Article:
Subtask #50310: CA: Add support to inject data in the dashboard backend side.ClosedPere Díaz Bou

Subtask #50311: CA: Lightweight cli module to expose get.ResolvedWaad Alkhoury

Subtask #51121: mgr/dashboard: final demoClosedAvan Thakkar

Subtask #51122: mgr/dashboard: new Grafana dashboard for Caching demoRejectedAvan Thakkar

Feature #51123: mgr/dashboard: add new caching metrics to prometheus-exporterNewAvan Thakkar

Documentation #52119: mgr/dashboard: document cachingResolvedPere Díaz Bou

Documentation #52120: mgr/dashboard: document CLI module/benchmarkingResolvedWaad Alkhoury

Subtask #52299: CA:Module exposing ceph-mgr python API via CLIResolvedWaad Alkhoury

Subtask #53561: mgr: TTL cache implementationResolvedPere Díaz Bou

Subtask #52834: mgr/dashboard: add TTL caching to ceph-mgr get methodResolvedPere Díaz Bou

Related issues

Related to Dashboard - Feature #25166: mgr/dashboard: Add cache pool support New
Related to Dashboard - Feature #40912: mgr/dashboard: REST API: review caching New


#1 Updated by Ernesto Puerta over 2 years ago

  • Priority changed from Normal to High

#2 Updated by Ernesto Puerta over 2 years ago

#3 Updated by Ernesto Puerta over 2 years ago

  • Description updated (diff)

#4 Updated by Alfonso Martínez over 2 years ago

  • Related to Feature #25166: mgr/dashboard: Add cache pool support added

#5 Updated by Alfonso Martínez over 2 years ago

  • Related to Feature #40912: mgr/dashboard: REST API: review caching added

#6 Updated by Ernesto Puerta over 2 years ago

#7 Updated by Ernesto Puerta over 2 years ago

  • Status changed from New to In Progress

#8 Updated by Ernesto Puerta over 2 years ago

  • Assignee set to Waad Alkhoury

#9 Updated by Ernesto Puerta over 2 years ago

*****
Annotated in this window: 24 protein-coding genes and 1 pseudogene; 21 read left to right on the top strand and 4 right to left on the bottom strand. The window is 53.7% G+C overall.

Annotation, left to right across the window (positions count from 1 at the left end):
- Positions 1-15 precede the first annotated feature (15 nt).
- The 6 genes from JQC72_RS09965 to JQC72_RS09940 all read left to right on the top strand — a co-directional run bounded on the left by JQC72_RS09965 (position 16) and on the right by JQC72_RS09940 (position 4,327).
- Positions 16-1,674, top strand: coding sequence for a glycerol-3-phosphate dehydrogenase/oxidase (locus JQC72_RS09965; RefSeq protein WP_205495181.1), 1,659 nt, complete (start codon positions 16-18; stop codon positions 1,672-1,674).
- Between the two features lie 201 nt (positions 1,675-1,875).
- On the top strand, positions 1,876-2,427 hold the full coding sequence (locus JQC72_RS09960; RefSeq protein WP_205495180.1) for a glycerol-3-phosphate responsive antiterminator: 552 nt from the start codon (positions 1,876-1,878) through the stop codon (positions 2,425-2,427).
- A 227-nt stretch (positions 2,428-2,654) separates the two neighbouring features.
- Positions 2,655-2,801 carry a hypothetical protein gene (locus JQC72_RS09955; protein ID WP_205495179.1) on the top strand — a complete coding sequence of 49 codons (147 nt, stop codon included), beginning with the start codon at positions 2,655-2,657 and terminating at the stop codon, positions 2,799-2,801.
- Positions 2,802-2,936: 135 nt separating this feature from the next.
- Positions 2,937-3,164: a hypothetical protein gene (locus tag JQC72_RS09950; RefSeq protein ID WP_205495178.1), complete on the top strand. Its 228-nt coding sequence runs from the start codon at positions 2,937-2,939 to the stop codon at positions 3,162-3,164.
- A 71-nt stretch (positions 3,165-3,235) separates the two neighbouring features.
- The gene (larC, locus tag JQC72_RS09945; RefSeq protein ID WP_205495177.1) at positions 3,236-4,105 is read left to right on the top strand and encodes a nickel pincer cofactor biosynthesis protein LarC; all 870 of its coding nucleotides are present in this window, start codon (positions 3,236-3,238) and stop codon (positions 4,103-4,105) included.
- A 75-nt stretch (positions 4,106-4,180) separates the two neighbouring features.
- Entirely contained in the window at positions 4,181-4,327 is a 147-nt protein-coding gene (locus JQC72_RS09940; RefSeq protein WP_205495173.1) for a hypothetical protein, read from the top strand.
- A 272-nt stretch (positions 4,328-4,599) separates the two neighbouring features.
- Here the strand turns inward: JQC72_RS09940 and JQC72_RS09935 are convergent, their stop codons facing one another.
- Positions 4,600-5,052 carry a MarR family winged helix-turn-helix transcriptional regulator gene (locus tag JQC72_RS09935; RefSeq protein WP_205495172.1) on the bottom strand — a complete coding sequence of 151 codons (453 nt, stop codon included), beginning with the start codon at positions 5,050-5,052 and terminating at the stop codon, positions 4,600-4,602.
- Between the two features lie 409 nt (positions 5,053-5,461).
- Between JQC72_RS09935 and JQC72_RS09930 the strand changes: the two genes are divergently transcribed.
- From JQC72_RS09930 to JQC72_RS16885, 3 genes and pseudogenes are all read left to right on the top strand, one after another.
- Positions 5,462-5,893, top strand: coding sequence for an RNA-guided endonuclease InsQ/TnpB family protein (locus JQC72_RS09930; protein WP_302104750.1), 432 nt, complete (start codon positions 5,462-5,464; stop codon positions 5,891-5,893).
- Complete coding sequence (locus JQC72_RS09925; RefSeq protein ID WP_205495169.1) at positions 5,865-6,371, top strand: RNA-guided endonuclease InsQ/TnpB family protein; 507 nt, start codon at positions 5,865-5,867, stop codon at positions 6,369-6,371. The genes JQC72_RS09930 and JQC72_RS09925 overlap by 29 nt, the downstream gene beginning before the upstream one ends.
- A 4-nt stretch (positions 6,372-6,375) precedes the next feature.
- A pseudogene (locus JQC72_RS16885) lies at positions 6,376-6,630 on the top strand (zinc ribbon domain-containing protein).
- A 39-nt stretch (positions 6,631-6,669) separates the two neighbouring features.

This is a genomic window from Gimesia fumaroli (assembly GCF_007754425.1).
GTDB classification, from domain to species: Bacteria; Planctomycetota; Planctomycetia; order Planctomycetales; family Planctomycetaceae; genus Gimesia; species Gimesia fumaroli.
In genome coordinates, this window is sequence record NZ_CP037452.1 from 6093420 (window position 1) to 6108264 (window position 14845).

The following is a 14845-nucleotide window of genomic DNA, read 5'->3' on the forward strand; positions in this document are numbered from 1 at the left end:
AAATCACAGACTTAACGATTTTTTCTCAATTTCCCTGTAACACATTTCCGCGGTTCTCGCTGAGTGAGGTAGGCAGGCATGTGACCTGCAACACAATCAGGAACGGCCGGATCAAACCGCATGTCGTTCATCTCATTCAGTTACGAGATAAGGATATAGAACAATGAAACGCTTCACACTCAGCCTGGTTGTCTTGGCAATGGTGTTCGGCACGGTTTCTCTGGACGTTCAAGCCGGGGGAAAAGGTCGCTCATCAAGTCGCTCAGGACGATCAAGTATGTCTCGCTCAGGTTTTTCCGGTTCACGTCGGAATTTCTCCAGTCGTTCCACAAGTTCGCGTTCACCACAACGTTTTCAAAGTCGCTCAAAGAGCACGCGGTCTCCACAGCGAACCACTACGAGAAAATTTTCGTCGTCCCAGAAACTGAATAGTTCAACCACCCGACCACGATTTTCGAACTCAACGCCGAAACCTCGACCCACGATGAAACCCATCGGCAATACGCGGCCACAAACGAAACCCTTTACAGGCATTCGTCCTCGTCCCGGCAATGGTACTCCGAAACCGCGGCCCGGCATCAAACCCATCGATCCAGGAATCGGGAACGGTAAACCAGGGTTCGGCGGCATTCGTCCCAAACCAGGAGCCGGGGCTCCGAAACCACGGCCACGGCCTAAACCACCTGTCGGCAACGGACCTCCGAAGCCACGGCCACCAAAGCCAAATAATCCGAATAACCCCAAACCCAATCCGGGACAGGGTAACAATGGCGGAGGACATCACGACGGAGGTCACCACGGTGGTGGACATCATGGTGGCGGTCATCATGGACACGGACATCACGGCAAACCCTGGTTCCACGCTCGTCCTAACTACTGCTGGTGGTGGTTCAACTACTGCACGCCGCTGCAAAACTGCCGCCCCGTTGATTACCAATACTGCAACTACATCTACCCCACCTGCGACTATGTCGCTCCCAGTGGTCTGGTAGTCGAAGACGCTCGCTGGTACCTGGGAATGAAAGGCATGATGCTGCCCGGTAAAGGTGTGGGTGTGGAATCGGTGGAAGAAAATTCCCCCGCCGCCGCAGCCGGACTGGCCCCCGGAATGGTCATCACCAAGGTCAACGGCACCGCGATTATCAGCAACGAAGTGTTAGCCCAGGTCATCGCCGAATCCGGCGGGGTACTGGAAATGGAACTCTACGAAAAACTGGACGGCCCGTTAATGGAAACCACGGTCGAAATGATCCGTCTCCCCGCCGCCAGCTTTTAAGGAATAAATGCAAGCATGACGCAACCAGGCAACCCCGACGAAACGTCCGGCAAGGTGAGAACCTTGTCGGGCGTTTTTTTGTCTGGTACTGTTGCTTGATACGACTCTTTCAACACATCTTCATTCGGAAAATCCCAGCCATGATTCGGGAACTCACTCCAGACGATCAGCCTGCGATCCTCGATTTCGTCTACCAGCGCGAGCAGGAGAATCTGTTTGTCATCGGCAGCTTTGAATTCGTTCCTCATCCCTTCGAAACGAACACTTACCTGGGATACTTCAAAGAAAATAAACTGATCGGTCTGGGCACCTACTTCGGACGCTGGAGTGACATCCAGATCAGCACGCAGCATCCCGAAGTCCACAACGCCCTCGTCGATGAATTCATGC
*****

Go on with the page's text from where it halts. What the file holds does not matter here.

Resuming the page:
Tasks identified

  1. Create injection hook for osd_map (C++, as Python-only might be misleading)
    1. Create mgr inject <map> <file> CLI command in C++ mgr
    2. Create fake "get(osd_map)" function: e.g.: by reading JSON file and passing it to PyFormatter ​
  2. Lightweight calls to 'get("osd_map") from CLI
    1. Creating a new mgr-module (e.g.: API CLI
    2. Expose 1 direct mgr API call (get()): ceph mgr api get osd_map
    3. Expose a benchemark mode ceph mgr api benchmark get osd_map <number_of_total_calls> <number_of_parallel_calls>
  3. Command to obtain total memory usage form ceph-mgr and modules
  4. Script for benchmarking:
    # benchmark
    for num_osd in 1...10000; do $num_osd > my_fake_osd_map.json
      ceph mgr inject osd_map my_fake_osd_map.json
      ab -n 1000 -c 100 https://localhost:9043/metrics & # require to test shared vs per-module cache
      ab -n 1000 -c 100 https://localhost:11000/api/osd &
      ceph api_cli benchmark get osd_map 1000 100
      > # latency: best,avg,worst (seconds)
      > 0.1,0.5,1

Expected Output:

  • TEST BEFORE (num_osds):
    for OSD_num = {1,2,4,8,16,32,64,128,256, 512,1024};
      obtain latency <best/avg/worst>
      obtain memory (hot cache)
  • TEST_AFTER (num_osds, Cache):
    for type_of_cache = {Py_shared_cache, Py_isolated_cache, C++_cache, ...};
      for OSD_num = {1,2,4,8,16,32,64,128,256, 512,1024};
        obtain latency <best/avg/worst>
        obtain memory (hot cache)


Usually the worst latency will be obtained with a cold cache, while average and best cases are mostly influenced by warm and hot caches. The TTL selection will play a huge role into how much the 'worst case'/cold cache influences the average (a small TTL will exhibit more cache misses than a longer TTL).